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Common credit report errors that can hurt

Errors, including the kind that result in denial of credit, are more common than you think.

By MSN Money Partner Apr 26, 2011 11:34AM

This post comes from Jim Wang at partner blog Bargaineering.

 

In 2004, U.S. PIRG did a survey of consumer credit report errors and found that one in four reports had "serious errors" that could result in denial of credit.

 

Also, 54% contained incorrect personal demographic information, 22% had the same mortgage or loan listed twice, and all told, 79% of the reports surveyed had a mistake.

 

You read that correctly: 79% of credit reports had an error of some kind. That's absolutely stunning.

 

When I first read those statistics, I didn't believe it. But having reviewed my credit report many times since then, I've discovered my fair share of errors. I've discovered someone else's credit card listed on my report. I've found incorrect demographic information. The worst was seeing that I had a second Social Security number listed on my account.

 

That's why it's so important to review your credit report annually.

When you do, here are common errors you should look for:

 

Erroneous accounts. When you review the accounts listed, be sure to double-check that each one is actually yours. I discovered an erroneous account the very first time I looked at my credit report.

The reports share little about accounts -- just the financial institution, last four digits of the account, and some activity data that was useless for my purposes -- but fortunately they removed it once I disputed it.

 

The account would have improved my credit score because it was old and lengthened my credit usage history. That, however, was not a reason to keep it. It's not accurate because it's not mine, the account could go delinquent at any time, and the sooner you fix a mistake, the easier it is to resolve.

 

You should also make sure all of your accounts are listed. It's easier to see an error than it is to catch an omission, so double-check that each of your accounts is listed. You want every "account in good standing" you're entitled to.

 

Inaccurate account information. Double-check that the information listed for each account is accurate. For example, you want the credit limit to be accurate because credit utilization is an important factor in your FICO credit score. Other important account details to check include the date you opened the account (length of credit is important) as well as the type of account (having different types of credit is good).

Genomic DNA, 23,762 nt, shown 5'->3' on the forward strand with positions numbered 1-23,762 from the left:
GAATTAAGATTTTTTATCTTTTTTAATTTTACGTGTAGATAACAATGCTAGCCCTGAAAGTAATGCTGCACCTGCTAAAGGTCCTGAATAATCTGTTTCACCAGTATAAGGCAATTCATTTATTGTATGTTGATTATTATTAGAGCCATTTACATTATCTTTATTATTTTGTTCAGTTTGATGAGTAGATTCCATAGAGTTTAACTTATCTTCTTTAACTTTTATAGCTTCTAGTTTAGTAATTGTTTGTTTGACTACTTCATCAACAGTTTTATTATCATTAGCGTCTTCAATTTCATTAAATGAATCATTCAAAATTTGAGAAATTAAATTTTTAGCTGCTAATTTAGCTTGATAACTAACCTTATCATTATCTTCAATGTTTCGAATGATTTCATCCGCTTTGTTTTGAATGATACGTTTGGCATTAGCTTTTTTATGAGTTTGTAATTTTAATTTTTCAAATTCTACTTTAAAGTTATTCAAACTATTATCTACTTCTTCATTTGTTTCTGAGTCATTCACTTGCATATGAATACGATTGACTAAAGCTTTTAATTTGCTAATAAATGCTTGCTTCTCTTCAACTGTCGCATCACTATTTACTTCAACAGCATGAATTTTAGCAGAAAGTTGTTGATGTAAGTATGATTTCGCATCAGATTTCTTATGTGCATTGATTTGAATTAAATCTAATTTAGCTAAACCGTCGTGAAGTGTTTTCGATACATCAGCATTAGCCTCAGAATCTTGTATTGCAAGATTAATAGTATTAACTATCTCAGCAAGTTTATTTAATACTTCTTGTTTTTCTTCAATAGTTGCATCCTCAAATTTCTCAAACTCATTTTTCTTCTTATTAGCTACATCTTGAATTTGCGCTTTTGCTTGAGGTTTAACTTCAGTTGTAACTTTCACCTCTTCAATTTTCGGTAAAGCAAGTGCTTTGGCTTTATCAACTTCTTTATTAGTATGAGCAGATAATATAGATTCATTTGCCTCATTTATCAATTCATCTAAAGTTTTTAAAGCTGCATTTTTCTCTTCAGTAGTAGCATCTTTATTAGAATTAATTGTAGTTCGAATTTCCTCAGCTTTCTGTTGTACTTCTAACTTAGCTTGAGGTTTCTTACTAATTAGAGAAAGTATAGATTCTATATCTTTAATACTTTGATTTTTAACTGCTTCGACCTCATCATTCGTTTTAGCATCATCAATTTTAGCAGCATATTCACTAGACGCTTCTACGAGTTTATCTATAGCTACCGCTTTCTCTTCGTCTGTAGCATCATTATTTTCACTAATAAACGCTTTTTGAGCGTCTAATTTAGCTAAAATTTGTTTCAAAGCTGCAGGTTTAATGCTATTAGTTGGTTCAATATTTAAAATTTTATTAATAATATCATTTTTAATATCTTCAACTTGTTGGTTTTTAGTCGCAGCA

Outdated information. The credit bureaus rely on companies to report your information. If you move, you may discover that the credit bureaus still have your old address if your creditors were lazy in reporting the update of information. If a loan is sold from one company to another, the original company may neglect to report that the account has been transfered to another owner or servicer. There are numerous similar scenarios in which things can be listed twice or old data is never being updated. Unfortunately, it falls on you to catch and correct it.

 

Collections and charge-offs. Having an incorrect collection or charge-off on your account may not be common but I bring it up because they can be devastating to your credit rating. Your credit score is supposed to be a measurement of how likely you are to default on a debt, known as default risk. As you can imagine, defaulting on a debt is a pretty big indicator that you're likely to default on another one. That's why making sure this is correct is absolutely paramount.

Collections and charge-offs can be incorrectly attributed to you or, in the event you have one, be dated incorrectly. Since they fall off after seven years, it benefits you to have the date recorded accurately.

 

Finally, there's my case of an erroneous Social Security number. You'd think they’d have some error checking built in because one person should not have two Social Security numbers, but apparently they don't. A few years ago I discovered that my credit report listed two nearly identical Social Security numbers (a 6 was replaced by a 0). I don't know how common that is but it happened to me, so it could happen to you.

 

Have you seen some crazy credit report errors?

 

More on Bargaineering and MSN Money:

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